PPG is post prandial glucose or post “meal”

      • KD says:

        I’m asking both of you… If both of your fastings (FPG) are rising, then you need to look at what you are eating. What are the macros?

        When I eat carbs/or too many, the next day the FPG usually goes up and the ketones go down.

        And yes you’re FPG is rising due to your Carb night

        Above 100 fasting is already pre-diabetes, so you are eating yourself into pre-diabetes/diabetes.

        Look at Caveman’s #’s after every “Carb Night” his next day FPG’s shoot up to the pre-diabetic ranges. IMO too many carbs were eaten night before.

        Mike, lowered insulin does not result in higher FPG

        Caveman, an a1c of 5.7 and above IS pre-diabetes

        The other thing is diabetes/pre-diabetes is disease of insulin resistance, exercise and resistance training in particular is key to reversing this/improving insulin sensitivity.

        • BJJ Caveman says:


          I understand that an A1c of 5.7 is technically considered pre-diabetes, but I still don’t buy it in my case. When I was doing NK, eating less than 50 gm of carbs per day, there is no way my average blood sugar was 117. I even did a test on myself, eating a typical diet, testing 17 different times, and the highest my blood glucose got was 92.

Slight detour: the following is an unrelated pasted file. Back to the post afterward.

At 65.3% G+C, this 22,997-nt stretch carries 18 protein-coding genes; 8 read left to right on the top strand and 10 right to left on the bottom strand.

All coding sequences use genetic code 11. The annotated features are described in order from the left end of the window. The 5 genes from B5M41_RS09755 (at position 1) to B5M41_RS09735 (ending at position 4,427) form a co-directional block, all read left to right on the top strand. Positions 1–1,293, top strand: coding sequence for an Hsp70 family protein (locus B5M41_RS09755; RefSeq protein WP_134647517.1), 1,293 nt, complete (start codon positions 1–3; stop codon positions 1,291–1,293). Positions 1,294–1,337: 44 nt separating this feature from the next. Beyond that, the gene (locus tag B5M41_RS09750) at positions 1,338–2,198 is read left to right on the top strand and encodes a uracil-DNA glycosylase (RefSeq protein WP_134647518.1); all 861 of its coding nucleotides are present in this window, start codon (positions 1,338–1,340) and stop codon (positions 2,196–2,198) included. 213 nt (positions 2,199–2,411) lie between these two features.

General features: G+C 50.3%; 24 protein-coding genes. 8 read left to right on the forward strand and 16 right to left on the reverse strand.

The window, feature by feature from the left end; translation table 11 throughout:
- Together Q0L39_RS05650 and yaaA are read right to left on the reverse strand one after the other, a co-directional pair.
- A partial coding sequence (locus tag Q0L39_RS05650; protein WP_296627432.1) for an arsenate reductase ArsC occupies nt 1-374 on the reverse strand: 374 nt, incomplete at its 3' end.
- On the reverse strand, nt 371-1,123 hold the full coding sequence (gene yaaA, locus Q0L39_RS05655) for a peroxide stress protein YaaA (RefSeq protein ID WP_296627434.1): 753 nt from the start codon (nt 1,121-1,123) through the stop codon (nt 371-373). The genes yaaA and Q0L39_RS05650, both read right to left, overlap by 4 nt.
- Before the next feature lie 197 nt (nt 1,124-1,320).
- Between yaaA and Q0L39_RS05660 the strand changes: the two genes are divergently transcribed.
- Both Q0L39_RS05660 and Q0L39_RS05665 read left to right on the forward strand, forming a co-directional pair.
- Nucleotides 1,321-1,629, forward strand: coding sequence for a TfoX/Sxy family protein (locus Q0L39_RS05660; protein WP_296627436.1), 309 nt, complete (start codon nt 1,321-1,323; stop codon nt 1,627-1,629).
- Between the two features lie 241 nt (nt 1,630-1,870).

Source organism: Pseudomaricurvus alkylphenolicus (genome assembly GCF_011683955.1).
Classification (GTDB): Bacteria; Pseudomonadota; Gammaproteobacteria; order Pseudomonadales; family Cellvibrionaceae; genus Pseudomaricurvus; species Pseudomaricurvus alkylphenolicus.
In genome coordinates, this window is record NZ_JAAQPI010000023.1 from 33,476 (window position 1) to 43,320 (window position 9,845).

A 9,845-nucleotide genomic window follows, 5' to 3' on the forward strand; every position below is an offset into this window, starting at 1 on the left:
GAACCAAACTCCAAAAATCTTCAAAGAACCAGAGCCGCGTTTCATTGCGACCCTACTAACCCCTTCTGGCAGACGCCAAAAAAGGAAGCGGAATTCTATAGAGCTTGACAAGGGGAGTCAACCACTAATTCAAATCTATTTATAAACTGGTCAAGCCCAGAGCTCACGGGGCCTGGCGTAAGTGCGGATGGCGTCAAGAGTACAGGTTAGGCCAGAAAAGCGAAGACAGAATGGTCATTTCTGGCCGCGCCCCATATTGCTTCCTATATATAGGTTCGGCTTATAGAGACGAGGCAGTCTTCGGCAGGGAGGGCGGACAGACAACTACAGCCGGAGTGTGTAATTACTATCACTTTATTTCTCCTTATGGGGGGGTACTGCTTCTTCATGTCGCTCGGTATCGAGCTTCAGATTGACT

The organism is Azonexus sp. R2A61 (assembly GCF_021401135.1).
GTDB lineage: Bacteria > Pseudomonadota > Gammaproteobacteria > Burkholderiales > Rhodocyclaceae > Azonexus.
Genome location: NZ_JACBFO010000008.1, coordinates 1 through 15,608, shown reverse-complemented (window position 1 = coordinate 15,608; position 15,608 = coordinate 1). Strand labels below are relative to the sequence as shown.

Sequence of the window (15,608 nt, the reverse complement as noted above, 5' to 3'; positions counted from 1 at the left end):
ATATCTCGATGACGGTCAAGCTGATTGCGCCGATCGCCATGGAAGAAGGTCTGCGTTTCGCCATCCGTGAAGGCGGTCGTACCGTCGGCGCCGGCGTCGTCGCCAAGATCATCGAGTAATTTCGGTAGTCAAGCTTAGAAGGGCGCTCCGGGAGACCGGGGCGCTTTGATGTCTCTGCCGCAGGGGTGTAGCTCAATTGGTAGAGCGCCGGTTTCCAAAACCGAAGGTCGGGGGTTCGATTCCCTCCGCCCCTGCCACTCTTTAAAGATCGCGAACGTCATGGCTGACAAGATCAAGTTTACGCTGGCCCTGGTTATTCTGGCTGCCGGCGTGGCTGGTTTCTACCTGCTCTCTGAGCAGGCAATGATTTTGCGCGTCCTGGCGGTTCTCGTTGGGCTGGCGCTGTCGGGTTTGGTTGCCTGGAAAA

That’s why it was so puzzling for me, it just didn’t add up. There is definitely something else going on.

          As an example patients with polycythemia (too many RBCs) can have a falsely elevated HbA1c and patients with hemolytic anemia’s can have a falsely low HbA1c.

          Same with fructosamine, if you have an albumin dysregulation (hypoalbuminemia as with liver dysfunction) you can also have a falsely low fructosamine.

          To truly test my insulin sensitivity, I probably should check my fasting insulin while eating a higher load of carbs for a month… or just do my own glucose tolerance test at home. Drink something with 75 gm of sugar and check my sugars regularly for the next 3 hours.

          Also I don’t think the jury is out regarding fasting blood sugars on Carb up days on people who are ketogenic. After going all week with less than 30 gm of carbs and minimal insulin secretion, and then getting hit with a monster bolus of carbs 1 day of the week, there is a thought that it takes a while for the beta cells in the pancreas to upregulate their activity in order to secrete adequate insulin.

          Kiefer mentioned this in his most recent podcast on the Livin La Vida Low Carb show, although he did admit that there is no research out there looking into this yet.